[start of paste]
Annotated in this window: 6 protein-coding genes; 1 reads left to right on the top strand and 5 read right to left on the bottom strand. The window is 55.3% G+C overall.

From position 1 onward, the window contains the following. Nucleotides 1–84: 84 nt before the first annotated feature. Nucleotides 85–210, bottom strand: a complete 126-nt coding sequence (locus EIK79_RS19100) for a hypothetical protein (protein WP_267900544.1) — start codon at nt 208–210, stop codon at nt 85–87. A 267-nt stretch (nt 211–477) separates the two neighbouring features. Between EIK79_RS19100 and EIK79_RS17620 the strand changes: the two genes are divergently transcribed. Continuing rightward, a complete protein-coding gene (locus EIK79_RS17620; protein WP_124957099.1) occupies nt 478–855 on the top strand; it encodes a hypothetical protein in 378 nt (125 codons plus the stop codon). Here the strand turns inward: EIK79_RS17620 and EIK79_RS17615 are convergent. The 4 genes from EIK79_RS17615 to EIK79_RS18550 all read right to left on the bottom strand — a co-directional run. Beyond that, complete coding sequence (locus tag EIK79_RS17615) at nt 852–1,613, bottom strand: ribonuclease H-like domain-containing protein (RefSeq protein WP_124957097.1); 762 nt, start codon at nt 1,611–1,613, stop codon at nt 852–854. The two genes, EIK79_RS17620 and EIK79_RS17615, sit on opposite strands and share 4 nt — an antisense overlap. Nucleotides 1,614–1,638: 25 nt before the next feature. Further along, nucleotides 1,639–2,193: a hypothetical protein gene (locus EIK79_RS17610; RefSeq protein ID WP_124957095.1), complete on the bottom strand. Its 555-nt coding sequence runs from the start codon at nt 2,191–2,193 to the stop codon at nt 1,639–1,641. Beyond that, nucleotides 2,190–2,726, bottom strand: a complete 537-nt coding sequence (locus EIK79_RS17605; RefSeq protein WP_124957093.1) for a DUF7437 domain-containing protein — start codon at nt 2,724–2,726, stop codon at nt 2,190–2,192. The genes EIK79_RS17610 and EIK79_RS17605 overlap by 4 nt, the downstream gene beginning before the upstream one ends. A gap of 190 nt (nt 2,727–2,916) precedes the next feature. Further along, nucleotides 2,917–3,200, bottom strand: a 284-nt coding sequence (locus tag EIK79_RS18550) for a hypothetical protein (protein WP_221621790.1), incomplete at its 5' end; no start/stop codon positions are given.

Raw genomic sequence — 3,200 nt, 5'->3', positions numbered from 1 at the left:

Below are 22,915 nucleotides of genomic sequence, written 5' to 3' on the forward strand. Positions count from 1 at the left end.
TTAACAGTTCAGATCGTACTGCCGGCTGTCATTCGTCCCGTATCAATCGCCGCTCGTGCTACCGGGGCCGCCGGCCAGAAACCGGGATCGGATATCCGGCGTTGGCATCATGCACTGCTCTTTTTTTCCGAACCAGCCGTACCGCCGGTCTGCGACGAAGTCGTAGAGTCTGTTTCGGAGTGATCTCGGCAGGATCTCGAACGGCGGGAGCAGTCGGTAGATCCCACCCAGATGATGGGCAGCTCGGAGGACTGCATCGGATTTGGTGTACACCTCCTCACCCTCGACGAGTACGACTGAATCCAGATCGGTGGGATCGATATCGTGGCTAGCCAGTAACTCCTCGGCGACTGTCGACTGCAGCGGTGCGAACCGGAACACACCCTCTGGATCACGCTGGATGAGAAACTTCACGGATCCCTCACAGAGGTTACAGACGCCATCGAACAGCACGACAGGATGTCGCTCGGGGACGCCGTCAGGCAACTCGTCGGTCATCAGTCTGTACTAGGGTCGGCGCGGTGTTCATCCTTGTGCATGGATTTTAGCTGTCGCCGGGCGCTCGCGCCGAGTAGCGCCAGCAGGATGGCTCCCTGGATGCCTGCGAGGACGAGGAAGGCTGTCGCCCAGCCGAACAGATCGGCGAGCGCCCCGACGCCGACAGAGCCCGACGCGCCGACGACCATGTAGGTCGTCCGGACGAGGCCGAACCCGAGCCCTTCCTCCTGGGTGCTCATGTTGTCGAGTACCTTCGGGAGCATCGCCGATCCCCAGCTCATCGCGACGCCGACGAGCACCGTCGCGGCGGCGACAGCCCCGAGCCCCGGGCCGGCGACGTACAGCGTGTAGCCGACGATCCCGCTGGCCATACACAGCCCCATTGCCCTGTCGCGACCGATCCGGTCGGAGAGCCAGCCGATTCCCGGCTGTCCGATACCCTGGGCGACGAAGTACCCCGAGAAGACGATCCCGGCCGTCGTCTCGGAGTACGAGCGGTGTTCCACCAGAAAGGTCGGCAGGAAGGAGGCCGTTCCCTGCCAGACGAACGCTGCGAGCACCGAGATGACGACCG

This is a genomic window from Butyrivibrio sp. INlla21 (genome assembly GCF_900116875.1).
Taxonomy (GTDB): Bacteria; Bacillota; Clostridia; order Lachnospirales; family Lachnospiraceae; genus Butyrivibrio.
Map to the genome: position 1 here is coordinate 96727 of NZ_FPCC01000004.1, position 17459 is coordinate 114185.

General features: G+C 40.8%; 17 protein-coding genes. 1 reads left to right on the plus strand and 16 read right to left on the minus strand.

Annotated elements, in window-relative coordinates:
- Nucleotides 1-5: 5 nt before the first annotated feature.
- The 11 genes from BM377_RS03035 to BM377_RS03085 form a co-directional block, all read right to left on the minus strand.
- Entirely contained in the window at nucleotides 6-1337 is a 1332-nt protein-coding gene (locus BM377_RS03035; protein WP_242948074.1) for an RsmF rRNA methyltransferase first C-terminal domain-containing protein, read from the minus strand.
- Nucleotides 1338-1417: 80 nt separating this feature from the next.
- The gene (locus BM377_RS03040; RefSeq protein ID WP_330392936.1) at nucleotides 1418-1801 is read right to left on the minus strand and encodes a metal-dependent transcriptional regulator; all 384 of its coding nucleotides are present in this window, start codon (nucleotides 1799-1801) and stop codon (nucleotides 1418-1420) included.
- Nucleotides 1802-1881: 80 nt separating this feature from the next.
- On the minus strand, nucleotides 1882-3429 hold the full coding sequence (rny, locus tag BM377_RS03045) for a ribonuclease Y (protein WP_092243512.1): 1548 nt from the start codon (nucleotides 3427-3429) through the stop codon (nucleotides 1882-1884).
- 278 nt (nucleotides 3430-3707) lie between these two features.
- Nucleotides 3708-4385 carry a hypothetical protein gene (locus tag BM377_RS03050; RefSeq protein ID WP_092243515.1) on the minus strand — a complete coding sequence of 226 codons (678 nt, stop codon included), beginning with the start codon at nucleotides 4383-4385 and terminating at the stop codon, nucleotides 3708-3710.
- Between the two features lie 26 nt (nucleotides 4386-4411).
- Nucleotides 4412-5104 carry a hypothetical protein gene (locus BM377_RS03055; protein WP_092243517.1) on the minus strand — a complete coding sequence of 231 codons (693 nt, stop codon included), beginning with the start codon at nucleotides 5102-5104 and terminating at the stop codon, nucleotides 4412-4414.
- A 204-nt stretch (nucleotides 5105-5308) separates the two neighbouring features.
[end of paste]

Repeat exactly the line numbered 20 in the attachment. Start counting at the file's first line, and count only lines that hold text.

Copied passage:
- Between the two features lie 26 nt (nucleotides 4386-4411).